Killer had been wandering around aimlessly killing, untill he is rescued by Lady. For perhaps the first time in his life he develops feelings for another person, and protecting Lady and carrying out her wishes becomes his new goal in life. This too,is pretty much a cliché, but it's a way more interesting one than "I want more power!".

Lady's motivation, on the other hand, is pretty original. I truly believe that she just wants to get back to her home world - which she was viciously pulled away from during the Émigré ceremony. This changes a bit at the end of the game, of course, when the rage she feels after Killer's death makes her want to destroy everything.

This is actually one of few games in which I think the villians had a better motivation than the heroes.

[b]Shania & Ricardo:[/b]
A lot of what you say makes pretty good sense, even if that doesn't change my opinion that she's a pretty dull character. The presumed burden she carries is self-imposed, and is only her desire to to extract vegeance on Lady. Of course Lady's act of wiping out Shania's village is [i]significant[/i], but the way it's told in the story makes it hard for me to sympathise with her.

I will say that I didn't do most of the Shania relatade sidequests, due to the fact that I didn't have patience to search for the one fetish I was missing, nor did I much feel like collecting all the Soul Energy needed to level up all Fusions. So if any character development took place during them, I missed it.

As for Shania X Johnny, I agree. I'm glad that they kept it to a minimum (unless the good ending is some kind of sappy happy love ending), as it really, [b]really[/b] didn't feel like a very believable love story. The only scene I can think of that involves any kind of romantic feeling between the two is that short cutscene in Brooklyn.

God damnit, I wish that japanese developers didn't feel that every RPG needs a love story. One of the reasons I love Covenant so much is that there never really is any romance between Yuri and Karin. At least not from his side, even if there's a hint or two that Karin might harbour those kind of feelings. He still loves Alice and gets to go back to the time he spent with her, and Karin becomes Yuri's mother, so everyone is happy in the end anyway :P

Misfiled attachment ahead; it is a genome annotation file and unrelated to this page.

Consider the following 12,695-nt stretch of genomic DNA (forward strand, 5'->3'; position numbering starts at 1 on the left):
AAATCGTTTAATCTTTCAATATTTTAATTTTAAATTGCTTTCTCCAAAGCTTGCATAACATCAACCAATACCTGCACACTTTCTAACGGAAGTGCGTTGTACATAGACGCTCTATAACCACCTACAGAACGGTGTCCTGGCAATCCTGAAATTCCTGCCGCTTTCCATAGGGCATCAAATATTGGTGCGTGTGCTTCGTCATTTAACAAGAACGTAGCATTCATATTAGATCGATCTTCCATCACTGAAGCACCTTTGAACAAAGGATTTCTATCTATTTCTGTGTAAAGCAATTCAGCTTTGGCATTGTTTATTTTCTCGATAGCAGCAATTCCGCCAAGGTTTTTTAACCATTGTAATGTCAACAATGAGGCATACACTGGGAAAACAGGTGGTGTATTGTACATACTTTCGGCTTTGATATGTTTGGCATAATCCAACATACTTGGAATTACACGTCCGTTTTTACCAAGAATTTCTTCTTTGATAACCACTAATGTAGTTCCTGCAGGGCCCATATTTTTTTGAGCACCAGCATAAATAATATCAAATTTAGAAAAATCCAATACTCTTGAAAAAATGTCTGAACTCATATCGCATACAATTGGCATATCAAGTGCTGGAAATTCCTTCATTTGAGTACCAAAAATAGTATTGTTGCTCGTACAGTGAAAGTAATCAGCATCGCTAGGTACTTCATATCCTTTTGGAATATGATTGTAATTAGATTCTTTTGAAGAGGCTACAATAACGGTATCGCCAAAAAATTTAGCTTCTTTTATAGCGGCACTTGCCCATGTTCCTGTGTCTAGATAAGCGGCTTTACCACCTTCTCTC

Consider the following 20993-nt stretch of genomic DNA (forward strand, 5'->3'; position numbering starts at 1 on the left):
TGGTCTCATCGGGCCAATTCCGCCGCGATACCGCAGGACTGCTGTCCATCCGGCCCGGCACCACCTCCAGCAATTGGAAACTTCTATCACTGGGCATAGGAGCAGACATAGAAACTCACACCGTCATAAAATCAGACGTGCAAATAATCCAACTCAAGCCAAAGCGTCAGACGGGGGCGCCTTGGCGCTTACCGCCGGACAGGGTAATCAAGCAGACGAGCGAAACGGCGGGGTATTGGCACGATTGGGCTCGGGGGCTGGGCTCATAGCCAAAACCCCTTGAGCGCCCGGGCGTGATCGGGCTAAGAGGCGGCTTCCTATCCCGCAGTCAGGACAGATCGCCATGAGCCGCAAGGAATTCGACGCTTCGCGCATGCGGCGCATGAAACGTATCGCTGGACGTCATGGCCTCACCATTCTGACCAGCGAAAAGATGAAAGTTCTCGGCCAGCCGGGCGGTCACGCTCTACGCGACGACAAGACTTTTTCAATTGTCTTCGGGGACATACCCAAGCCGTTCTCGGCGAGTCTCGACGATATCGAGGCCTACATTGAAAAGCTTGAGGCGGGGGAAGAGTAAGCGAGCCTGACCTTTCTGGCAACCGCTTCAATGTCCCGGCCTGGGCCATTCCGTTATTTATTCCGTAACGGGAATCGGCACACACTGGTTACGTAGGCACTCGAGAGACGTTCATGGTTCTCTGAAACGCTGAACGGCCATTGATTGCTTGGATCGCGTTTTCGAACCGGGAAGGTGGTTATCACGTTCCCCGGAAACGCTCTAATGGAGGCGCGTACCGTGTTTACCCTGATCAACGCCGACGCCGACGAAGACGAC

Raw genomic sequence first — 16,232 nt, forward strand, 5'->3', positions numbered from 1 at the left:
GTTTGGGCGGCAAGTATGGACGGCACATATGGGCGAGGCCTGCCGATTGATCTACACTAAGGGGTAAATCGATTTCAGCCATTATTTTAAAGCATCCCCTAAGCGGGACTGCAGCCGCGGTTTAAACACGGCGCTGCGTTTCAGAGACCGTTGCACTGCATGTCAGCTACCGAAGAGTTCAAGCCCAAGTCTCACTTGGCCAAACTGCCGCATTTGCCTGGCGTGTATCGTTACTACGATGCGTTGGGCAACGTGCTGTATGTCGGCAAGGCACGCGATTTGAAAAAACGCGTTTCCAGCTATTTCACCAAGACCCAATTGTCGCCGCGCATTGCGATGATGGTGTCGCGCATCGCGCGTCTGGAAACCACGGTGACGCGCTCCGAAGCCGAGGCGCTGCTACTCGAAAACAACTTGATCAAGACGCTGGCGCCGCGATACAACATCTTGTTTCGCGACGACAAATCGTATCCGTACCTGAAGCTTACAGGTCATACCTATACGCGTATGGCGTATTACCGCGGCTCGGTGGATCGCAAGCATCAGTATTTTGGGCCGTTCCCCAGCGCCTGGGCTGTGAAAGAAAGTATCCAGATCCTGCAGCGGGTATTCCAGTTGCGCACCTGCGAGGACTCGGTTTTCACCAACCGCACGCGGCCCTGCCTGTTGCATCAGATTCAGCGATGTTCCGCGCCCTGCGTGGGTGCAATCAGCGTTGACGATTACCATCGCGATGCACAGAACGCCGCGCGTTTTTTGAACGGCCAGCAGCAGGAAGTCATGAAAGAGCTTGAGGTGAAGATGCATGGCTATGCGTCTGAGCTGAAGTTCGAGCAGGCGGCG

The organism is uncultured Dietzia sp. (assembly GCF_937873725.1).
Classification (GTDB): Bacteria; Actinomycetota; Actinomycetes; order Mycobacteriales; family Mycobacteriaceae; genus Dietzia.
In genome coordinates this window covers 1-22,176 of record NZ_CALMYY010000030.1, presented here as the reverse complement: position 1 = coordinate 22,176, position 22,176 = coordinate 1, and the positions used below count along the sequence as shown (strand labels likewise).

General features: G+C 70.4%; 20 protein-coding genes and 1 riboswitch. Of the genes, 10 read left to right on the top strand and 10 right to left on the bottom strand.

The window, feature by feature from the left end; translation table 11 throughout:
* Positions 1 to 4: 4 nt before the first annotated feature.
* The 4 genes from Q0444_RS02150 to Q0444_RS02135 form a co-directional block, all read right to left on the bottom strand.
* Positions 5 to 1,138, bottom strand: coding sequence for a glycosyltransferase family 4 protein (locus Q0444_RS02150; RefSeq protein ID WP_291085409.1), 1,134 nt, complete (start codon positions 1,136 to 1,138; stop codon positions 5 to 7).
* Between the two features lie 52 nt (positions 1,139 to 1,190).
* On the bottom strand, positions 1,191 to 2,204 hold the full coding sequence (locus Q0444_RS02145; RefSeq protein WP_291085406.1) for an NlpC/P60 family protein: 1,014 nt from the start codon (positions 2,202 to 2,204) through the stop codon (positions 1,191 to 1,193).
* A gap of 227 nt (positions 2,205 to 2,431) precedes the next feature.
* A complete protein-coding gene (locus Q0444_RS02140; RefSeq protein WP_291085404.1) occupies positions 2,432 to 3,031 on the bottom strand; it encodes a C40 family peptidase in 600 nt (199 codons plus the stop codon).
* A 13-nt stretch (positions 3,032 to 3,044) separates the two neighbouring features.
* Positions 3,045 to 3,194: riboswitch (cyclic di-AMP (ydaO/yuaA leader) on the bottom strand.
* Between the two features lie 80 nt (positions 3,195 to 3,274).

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blackthirteen
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« Reply #123 on: March 17, 2006, 01:25:46 PM »

I will wait to finish the game before reading your 3 previous longggg posts :D
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Ryos
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« Reply #124 on: March 17, 2006, 02:22:23 PM »

Quote from: "Cauton"

Code:
As for Gilbert wanting the power of Malice to be strong... Well, he was pretty damned strong at the start of the game too. Not only was he a very succesfull and respect scientist (as evident by him being the head of weapon's research at Roswell), he already had the ability to open Windows and summon monster. I guess he could want even [b]more[/b] power, but that's a pretty old and clichéed reason. Once again making him a boring villain.

God damnit, I wish that japanese developers didn't feel that every RPG needs a love story.


(A SH:C spoiler of sorts in my response too :p)

Code:
Oh, I don't think Gilbert was very weak either, but he seemed to think he was.  Recall the first encounter with Killer where Killer wants Gilbert to help him but Gilbert says he's not up to the task and summons a beast to do so instead.  There's also a point in the story (don't remember which exact cinema, but it's after Killer's left the two behind) where he admits to thoughts of stealing some of Lady's power.  Does his lust for power make him a boring villain?  Hell yeah. :p

Definitely.  Death to the need for romances, dammit.  Actually, even Karin's one-sided lust in SH:C bothered me, but at least it wasn't totally contrived like this relationship was.


Quote from: "blackthirteen"
I will wait to finish the game before reading your 3 previous longggg posts :D


That would be a very good idea. :P
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blackthirteen
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« Reply #125 on: March 17, 2006, 05:33:25 PM »

Arrrr You can't know HOW MUCH ANGRY I am!! I almost wanted to tear my ps2 controller apart… Or rather my Shadow Hearts DVD!

Bosses in Shadow Hearts 3 are EXTREMELY LONG and unintelligent to defeat. I’ve spent 1 hour with Malice Gilbert only trying to survive (reviving characters, curing hp/mp/sp, etc). I was almost never able to attack the boss... In addition bosses in shadow hearts are doing non-stop double attacks, and most of those attacks are extremely deadly even with protective barriers. There’s no challenge, it’s not even tactical… it’s simply a gigantic lost of time. It’s only a nasty trick for developers to make the game appear longer…

In summary, I spent 1 hour fighting Malice Gilbert. All my characters were full HP. I had protective barriers too. Then the boss decides to make a super double attack. I couldn’t do anything except watching all of them die. Ironically, I just needed to bring a final strike to the boss.